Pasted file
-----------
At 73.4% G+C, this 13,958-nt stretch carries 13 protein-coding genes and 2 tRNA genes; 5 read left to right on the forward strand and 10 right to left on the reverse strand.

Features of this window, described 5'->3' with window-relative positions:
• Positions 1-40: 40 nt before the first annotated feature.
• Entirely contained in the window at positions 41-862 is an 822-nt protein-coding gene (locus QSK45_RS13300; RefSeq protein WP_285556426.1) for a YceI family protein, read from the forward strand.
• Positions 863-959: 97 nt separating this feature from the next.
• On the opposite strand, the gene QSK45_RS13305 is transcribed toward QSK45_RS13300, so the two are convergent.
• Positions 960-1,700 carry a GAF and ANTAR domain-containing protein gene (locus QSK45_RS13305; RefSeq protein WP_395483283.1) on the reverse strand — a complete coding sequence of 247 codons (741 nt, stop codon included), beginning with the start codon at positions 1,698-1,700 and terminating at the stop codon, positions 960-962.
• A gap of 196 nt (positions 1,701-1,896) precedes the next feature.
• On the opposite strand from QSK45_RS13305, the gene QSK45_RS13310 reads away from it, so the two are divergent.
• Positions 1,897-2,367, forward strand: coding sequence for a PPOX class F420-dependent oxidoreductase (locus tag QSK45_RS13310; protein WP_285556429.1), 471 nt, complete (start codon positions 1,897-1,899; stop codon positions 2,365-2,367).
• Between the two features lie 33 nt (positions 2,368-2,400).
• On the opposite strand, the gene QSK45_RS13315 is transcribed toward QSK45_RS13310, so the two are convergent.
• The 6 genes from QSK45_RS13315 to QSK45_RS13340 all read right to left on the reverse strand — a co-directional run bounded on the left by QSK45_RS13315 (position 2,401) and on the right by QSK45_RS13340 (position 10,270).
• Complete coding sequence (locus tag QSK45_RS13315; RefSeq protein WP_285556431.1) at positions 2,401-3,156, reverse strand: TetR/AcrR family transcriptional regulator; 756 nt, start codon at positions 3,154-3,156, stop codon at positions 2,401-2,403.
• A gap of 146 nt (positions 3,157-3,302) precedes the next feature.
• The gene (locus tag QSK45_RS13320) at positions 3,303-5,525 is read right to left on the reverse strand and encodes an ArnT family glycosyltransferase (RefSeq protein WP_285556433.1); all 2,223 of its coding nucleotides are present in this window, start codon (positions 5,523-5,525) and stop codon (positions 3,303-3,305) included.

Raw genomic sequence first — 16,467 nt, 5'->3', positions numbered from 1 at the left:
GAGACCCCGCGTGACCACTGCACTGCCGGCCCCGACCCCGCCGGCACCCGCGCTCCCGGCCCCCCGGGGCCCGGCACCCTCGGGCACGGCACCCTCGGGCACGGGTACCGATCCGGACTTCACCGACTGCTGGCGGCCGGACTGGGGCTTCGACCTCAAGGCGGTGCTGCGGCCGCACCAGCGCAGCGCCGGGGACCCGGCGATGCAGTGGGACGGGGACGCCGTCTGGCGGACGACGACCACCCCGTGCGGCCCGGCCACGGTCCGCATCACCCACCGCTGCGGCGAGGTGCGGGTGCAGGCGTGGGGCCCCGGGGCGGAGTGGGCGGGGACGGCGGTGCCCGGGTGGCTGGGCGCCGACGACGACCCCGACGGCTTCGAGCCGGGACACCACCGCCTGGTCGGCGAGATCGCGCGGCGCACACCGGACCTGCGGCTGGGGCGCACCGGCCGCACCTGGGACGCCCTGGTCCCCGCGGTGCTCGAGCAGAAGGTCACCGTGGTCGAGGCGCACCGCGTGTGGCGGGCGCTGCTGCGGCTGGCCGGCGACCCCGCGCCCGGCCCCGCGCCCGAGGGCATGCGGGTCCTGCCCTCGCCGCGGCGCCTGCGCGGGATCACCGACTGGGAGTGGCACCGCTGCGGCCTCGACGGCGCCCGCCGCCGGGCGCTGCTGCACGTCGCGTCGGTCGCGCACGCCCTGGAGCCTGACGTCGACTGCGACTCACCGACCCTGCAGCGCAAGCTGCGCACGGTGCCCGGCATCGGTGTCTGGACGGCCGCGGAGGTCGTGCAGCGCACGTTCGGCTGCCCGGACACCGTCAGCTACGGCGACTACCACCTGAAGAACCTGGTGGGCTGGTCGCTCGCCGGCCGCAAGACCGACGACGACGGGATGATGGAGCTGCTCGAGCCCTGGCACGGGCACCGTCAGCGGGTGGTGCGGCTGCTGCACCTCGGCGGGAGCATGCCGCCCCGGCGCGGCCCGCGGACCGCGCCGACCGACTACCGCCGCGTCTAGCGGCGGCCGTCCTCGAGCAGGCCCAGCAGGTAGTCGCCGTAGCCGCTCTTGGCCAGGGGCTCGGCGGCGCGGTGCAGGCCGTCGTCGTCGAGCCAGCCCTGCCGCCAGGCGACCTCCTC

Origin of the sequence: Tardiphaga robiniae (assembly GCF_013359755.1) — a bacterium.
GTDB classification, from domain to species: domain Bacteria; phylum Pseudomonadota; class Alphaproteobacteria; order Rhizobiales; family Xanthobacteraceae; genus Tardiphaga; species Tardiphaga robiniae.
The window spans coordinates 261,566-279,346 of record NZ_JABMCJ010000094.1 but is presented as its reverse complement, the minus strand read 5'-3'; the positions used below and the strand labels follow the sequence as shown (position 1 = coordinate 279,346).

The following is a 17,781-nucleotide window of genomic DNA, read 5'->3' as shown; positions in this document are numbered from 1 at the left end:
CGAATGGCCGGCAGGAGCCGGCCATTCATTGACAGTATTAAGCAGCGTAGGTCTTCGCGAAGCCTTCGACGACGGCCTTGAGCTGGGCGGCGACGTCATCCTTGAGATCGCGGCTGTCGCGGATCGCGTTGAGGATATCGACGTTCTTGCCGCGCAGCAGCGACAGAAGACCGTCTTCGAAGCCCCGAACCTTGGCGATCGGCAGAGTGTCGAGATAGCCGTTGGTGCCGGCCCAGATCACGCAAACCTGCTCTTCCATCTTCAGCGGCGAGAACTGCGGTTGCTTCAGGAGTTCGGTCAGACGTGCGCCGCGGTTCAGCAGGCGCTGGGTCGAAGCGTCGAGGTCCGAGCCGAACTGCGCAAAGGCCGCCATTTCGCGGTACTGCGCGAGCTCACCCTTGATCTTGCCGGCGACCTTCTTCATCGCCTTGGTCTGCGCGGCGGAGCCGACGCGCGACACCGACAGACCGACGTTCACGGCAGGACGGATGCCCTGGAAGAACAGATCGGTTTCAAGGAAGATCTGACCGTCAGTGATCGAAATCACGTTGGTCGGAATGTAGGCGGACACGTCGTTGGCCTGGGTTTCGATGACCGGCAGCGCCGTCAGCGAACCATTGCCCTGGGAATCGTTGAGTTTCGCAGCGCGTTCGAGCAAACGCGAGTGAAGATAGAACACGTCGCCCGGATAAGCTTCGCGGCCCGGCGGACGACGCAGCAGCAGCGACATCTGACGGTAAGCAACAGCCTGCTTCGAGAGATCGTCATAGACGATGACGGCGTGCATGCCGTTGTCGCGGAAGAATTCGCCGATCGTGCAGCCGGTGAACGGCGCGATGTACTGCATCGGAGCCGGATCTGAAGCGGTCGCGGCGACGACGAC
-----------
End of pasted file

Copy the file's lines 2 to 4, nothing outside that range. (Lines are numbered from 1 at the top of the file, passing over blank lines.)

Features of this window, described 5'->3' with window-relative positions:
• Positions 1-40: 40 nt before the first annotated feature.
• Entirely contained in the window at positions 41-862 is an 822-nt protein-coding gene (locus QSK45_RS13300; RefSeq protein WP_285556426.1) for a YceI family protein, read from the forward strand.